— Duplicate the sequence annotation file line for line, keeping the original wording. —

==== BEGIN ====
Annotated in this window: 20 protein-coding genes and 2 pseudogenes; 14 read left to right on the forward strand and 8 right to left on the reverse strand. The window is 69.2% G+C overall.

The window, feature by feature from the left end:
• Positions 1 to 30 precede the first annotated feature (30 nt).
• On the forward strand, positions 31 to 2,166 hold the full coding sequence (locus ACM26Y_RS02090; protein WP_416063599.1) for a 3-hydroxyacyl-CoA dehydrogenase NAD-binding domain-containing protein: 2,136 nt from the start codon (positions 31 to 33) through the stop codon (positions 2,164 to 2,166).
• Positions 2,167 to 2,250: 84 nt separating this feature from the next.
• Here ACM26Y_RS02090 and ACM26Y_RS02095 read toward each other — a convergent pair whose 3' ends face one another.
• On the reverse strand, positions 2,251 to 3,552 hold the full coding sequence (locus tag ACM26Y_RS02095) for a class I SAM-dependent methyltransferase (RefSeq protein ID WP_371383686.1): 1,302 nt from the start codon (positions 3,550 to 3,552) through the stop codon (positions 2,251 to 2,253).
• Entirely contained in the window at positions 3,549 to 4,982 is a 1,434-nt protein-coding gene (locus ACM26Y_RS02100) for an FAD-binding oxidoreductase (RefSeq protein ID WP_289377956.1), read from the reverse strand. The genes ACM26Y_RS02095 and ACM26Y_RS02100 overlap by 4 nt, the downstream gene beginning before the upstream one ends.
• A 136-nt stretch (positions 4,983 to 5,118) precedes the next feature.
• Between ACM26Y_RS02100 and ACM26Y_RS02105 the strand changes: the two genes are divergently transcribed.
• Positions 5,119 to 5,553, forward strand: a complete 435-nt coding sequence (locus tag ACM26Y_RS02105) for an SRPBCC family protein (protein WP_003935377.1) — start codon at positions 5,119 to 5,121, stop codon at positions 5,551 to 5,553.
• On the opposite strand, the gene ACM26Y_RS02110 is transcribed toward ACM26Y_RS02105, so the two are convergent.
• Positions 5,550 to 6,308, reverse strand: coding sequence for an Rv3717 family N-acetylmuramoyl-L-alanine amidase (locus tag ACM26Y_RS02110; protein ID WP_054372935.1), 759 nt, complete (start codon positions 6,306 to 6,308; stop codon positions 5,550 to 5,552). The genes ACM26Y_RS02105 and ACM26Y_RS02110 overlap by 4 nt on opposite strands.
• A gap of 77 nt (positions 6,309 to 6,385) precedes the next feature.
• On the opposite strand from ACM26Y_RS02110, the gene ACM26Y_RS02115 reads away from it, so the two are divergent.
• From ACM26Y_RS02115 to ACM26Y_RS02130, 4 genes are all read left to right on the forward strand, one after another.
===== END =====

Annotated in this window: 20 protein-coding genes and 2 pseudogenes; 14 read left to right on the forward strand and 8 right to left on the reverse strand. The window is 69.2% G+C overall.

The window, feature by feature from the left end:
• Positions 1 to 30 precede the first annotated feature (30 nt).
• On the forward strand, positions 31 to 2,166 hold the full coding sequence (locus ACM26Y_RS02090; protein WP_416063599.1) for a 3-hydroxyacyl-CoA dehydrogenase NAD-binding domain-containing protein: 2,136 nt from the start codon (positions 31 to 33) through the stop codon (positions 2,164 to 2,166).
• Positions 2,167 to 2,250: 84 nt separating this feature from the next.
• Here ACM26Y_RS02090 and ACM26Y_RS02095 read toward each other — a convergent pair whose 3' ends face one another.
• On the reverse strand, positions 2,251 to 3,552 hold the full coding sequence (locus tag ACM26Y_RS02095) for a class I SAM-dependent methyltransferase (RefSeq protein ID WP_371383686.1): 1,302 nt from the start codon (positions 3,550 to 3,552) through the stop codon (positions 2,251 to 2,253).
• Entirely contained in the window at positions 3,549 to 4,982 is a 1,434-nt protein-coding gene (locus ACM26Y_RS02100) for an FAD-binding oxidoreductase (RefSeq protein ID WP_289377956.1), read from the reverse strand. The genes ACM26Y_RS02095 and ACM26Y_RS02100 overlap by 4 nt, the downstream gene beginning before the upstream one ends.
• A 136-nt stretch (positions 4,983 to 5,118) precedes the next feature.
• Between ACM26Y_RS02100 and ACM26Y_RS02105 the strand changes: the two genes are divergently transcribed.
• Positions 5,119 to 5,553, forward strand: a complete 435-nt coding sequence (locus tag ACM26Y_RS02105) for an SRPBCC family protein (protein WP_003935377.1) — start codon at positions 5,119 to 5,121, stop codon at positions 5,551 to 5,553.
• On the opposite strand, the gene ACM26Y_RS02110 is transcribed toward ACM26Y_RS02105, so the two are convergent.
• Positions 5,550 to 6,308, reverse strand: coding sequence for an Rv3717 family N-acetylmuramoyl-L-alanine amidase (locus tag ACM26Y_RS02110; protein ID WP_054372935.1), 759 nt, complete (start codon positions 6,306 to 6,308; stop codon positions 5,550 to 5,552). The genes ACM26Y_RS02105 and ACM26Y_RS02110 overlap by 4 nt on opposite strands.
• A gap of 77 nt (positions 6,309 to 6,385) precedes the next feature.
• On the opposite strand from ACM26Y_RS02110, the gene ACM26Y_RS02115 reads away from it, so the two are divergent.
• From ACM26Y_RS02115 to ACM26Y_RS02130, 4 genes are all read left to right on the forward strand, one after another.